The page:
Review: City of Stairs
This is another one of those authors that I’ve been meaning to get to for a long time now. Long time. Yeesh. Ever since I read Steve’s review of The Company Man. I’ve even bought two of this guy’s books at a second-hand store without even looking at the blurb since reading that review, but I just hadn’t worked any of them into my reading queue yet. Ugh, and I’m so regretting the fact that it took me this long. Because, you see, there are authors that write decent books, and there are authors that write good books, and then there are authors that make you never want to miss anything else that they ever write. Period. Like Abercrombie. Like Reynolds. Like Abraham. Like Erikson. And even though I wouldn’t say that Bennett writes like any one of these authors in particular, in reading this book I did find that he does have the chops to land himself in the same category of books as those storied authors: those of Books We Love.
CITY OF STAIRS (Amazon) is the first book in the Divine Cities series by Robert Jackson Bennett and has pretty much single-handedly put him on my list of favorite authors. I need to read all his stuff. Now. So do you. Seriously, use that link, buy his books, and then come back and read this. I’ll be fine with that.
The Continent was the center of the world, and at it’s center the city of Bulikov, the City of Stairs, from which the six divinities ruled, provided for, and reigned over their people. With their divine help, the forces of the Continent conquered the known world, enslaved them, massacred them. But then the Kaj of Saypur found a weapon unlike any other and rose up and killed all the Divinities and their scattered miracles. In the vacuum of power that remained, came the Saypuri government, which has now overthrown their previous oppressors and censored the Continental’s history. Nothing of the divine is left for them, and in the wake of the loss of everything that they knew and relied upon, the Continentals are now slaves to those they once ruled.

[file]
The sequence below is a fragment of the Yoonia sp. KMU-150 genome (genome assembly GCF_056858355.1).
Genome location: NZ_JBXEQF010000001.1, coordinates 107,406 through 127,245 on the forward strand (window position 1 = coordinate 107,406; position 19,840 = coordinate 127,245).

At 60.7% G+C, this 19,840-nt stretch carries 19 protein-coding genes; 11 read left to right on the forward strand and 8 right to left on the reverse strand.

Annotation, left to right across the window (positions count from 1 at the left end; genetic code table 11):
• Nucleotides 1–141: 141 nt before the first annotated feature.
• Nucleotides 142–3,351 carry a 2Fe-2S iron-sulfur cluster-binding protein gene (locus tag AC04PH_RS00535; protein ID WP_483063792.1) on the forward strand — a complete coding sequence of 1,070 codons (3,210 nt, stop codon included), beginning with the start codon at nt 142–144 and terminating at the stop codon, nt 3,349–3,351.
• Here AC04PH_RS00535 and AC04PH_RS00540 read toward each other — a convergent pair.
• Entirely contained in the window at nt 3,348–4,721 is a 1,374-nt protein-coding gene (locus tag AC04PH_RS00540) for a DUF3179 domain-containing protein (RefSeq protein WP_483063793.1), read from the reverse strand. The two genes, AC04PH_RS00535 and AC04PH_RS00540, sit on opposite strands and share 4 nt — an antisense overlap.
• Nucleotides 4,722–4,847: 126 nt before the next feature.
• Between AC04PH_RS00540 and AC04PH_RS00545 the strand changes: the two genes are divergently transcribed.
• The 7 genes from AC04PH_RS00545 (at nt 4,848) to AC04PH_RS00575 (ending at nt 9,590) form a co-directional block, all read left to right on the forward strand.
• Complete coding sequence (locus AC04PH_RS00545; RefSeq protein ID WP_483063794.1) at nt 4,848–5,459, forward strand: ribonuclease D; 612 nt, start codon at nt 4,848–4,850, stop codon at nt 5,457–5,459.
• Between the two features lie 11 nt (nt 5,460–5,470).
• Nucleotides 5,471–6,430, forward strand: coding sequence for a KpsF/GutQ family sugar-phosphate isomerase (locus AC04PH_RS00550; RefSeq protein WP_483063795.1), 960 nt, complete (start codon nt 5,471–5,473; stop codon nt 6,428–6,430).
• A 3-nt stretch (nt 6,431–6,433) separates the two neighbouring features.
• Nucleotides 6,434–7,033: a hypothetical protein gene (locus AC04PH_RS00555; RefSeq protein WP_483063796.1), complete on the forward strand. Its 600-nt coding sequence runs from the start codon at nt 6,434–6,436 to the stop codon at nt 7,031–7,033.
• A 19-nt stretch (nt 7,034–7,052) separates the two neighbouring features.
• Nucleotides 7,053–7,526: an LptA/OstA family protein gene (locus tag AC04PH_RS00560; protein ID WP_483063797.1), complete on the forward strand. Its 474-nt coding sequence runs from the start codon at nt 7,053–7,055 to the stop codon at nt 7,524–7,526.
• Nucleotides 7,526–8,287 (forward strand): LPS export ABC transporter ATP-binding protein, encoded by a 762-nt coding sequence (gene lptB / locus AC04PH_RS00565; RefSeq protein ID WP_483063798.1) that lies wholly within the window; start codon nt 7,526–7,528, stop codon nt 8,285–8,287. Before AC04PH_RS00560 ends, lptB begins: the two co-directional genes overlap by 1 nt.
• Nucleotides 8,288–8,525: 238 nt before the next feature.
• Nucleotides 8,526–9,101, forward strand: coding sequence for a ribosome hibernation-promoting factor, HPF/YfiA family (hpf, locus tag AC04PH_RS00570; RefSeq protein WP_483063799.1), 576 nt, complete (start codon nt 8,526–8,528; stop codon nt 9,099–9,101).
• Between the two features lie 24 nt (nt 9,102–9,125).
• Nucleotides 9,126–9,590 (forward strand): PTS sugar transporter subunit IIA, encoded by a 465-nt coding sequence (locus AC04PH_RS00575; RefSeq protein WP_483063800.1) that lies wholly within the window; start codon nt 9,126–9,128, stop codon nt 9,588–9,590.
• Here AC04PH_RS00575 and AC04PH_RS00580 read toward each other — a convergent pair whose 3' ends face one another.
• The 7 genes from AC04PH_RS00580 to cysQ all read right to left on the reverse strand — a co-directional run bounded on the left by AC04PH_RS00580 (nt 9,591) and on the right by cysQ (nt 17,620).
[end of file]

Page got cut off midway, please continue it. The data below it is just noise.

Shara Komayd, a Saypuri spy, and her accomplice Sigrud, a massive Dreyling of the north country, come to Bulikov to solve the murder of Dr. Effrem Pangyui, a university professor studying the history of the Continentials. What follows this setup is a story rife with deep conspiracy, forgotten history, and startling discoveries as Shara searches out not only why Dr. Pangyui was killed, but why he had come to Bulikov in the first place.
What Bennett has made here is a brilliantly deep and nuanced world that is exactly what fantasy should engender. In other words, nothing like medieval Europe. It’s kind of like an epic fantasy story in an urban fantasy setting. The three countries of interest reminded me most of India (Saypur), Russia (The Continent), and Sweden (Dreyling Republic), and how often do we get anything in the fantasy genre that hits those types of societies? This was such a breath of fresh air.
Characterization was absolutely spot-on. Bennett writes his characters with detail and motivation that give life and heart to this story. It’s mostly told from the perspectives of Shara and Sigrud (oh man, Sigrud is AWESOME). Although, there are a few others that have some minor POV time, most prominent among them, Turyin Mulaghesh, a retired Saypuri general that is the standing governor of the city of Bulikov. Frequently, I’ll complain when I see things like super-minor POV characters, but Bennett writes them so well that they naturally fit into the flow of the story and in no way distract from it. They are almost like bit-parts that are there to fill in and enhance the plot and story of the main characters, and in that I have to applaud Bennett for including them. Really good job of breaking one of my rules. 🙂